Severity: Critical Alert

Exit/Entry: Authorities in Kazakhstan to strengthen nationwide restrictions from July 5 to combat the spread of COVID-19.

  • Alert Begins: 02 Jul 2020 12:50 PM UTC
  • Alert Expires: 20 Jul 2020 11:59 PM UTC
  • Incident: COVID-19 restrictions
  • Location(s): Nationwide (map)
  • Time Frame: Indefinite
  • Impact: Travel and business disruptions

Authorities will tighten restrictive measures nationwide from July 5 as part of efforts to mitigate the spread of coronavirus disease (COVID-19). The new measures are in response to a recent surge in case numbers and will last until at least July 19, though they could be extended.

Several nonessential businesses, including covered markets and leisure and beauty facilities, will close, and authorities are reintroducing restrictions on interprovincial travel; groceries and pharmacies will continue to operate. Public transport will run limited services and restricted hours of operation. Interprovincial bus services will be suspended, though domestic flights and rail services will continue. Mass gatherings, including religious services and family events, will be prohibited; groups of more than three people will be prohibited from meeting in public places. People over the age of 65 years will be prohibited from leaving their accommodation except in an emergency. Access to several major cities, including Nur-Sultan and Almaty, remains restricted.

Kazakhstan has resumed international flights to several countries, including Turkey, China, South Korea, Thailand, Georgia, and Japan. The Ministry of Industry and Infrastructure Development has stated that the resumption of further flights will be carried out in phases to prevent a rapid rise in COVID-19 cases. No further restrictions on international flights are planned at this stage. Kazakhstan's borders remain closed to most foreign nationals; entry is not allowed, except for returning Kazakh citizens, diplomats, and those invited by the government. Officials will hold individuals entering Kazakhstan from abroad for two days for laboratory testing; symptomatic individuals will be hospitalized, while those not displaying symptoms are required to self-isolate for a further 12 days. Kazakh citizens are prohibited from leaving the country.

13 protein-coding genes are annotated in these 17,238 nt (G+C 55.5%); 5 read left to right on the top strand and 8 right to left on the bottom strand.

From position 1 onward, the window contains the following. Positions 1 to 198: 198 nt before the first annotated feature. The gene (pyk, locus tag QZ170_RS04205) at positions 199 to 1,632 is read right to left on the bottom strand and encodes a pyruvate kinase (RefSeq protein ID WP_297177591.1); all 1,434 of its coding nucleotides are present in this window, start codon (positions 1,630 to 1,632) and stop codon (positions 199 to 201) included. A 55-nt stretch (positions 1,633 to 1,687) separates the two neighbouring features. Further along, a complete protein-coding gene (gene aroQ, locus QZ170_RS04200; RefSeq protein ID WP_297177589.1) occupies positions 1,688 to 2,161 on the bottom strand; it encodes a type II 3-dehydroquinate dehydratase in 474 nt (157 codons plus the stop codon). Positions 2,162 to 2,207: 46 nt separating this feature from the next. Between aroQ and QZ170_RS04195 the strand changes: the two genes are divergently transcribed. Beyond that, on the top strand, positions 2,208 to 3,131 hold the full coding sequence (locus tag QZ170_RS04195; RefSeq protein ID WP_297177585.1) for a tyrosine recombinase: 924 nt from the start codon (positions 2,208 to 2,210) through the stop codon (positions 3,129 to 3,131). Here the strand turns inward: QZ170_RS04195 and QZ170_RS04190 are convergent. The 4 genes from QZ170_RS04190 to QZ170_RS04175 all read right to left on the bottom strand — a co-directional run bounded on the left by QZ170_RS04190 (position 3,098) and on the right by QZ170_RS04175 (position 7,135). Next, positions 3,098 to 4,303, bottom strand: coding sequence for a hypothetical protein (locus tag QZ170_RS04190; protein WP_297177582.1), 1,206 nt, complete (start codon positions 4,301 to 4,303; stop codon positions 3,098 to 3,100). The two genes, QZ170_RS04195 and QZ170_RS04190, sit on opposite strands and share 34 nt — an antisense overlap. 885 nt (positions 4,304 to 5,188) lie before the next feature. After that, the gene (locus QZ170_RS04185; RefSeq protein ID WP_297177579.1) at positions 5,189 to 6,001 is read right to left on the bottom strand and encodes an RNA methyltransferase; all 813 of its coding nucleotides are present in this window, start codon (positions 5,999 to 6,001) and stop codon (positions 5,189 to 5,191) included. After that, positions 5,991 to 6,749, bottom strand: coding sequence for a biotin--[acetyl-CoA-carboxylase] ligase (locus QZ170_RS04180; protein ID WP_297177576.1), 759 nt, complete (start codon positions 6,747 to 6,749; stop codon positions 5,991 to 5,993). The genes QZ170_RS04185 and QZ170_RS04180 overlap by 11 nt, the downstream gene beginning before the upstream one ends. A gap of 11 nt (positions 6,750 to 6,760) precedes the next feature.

Kazakhstan has implemented a phased easing of COVID-19 restrictions since it lifted its COVID-19-related state of emergency May 11. Nonessential retail stores occupying floor space of up to 2,000 square meters (21,528 square feet) have been allowed to reopen. Manufacturing, construction, transport, and financial service businesses are permitted to operate, provided employers enforce strict health and hygiene precautions. Public parks, squares, and other outdoor public spaces have also reopened. Residents must wear facemasks and practice social distancing at all times while in public.

Authorities had previously strengthened restrictions in several regions, including Kyzylorda, North Kazakhstan, West Kazakhstan, and Zhambyl, in response to increases in local cases. Authorities could extend or amend restrictive measures - including the imposition of localized quarantine zones - with little warning depending on disease activity in the country.

Check access requirements if traveling to major cities, and minimize movement within any quarantined zones; allow additional time for travel. Reconfirm all flights and business appointments. Follow all official directives. Abide by national health and safety measures. Liaise with trusted contacts for further updates and guidance. Ensure contingency plans account for further disruptive measures or extensions of current restrictions. Prepare for freight delivery disruptions. Consider delaying or detouring goods. Maintain contact with your diplomatic representation.

Emphasize basic health precautions, especially frequent handwashing with soap and water, or an alcohol-based hand sanitizer if soap and water are unavailable. Practice good coughing/sneezing etiquette (i.e., covering coughs and sneezes with a disposable tissue, maintaining distance from others, and washing hands). There is no evidence that the influenza vaccine, antibiotics, or antiviral medications will prevent this disease, highlighting the importance of diligent basic health precautions.

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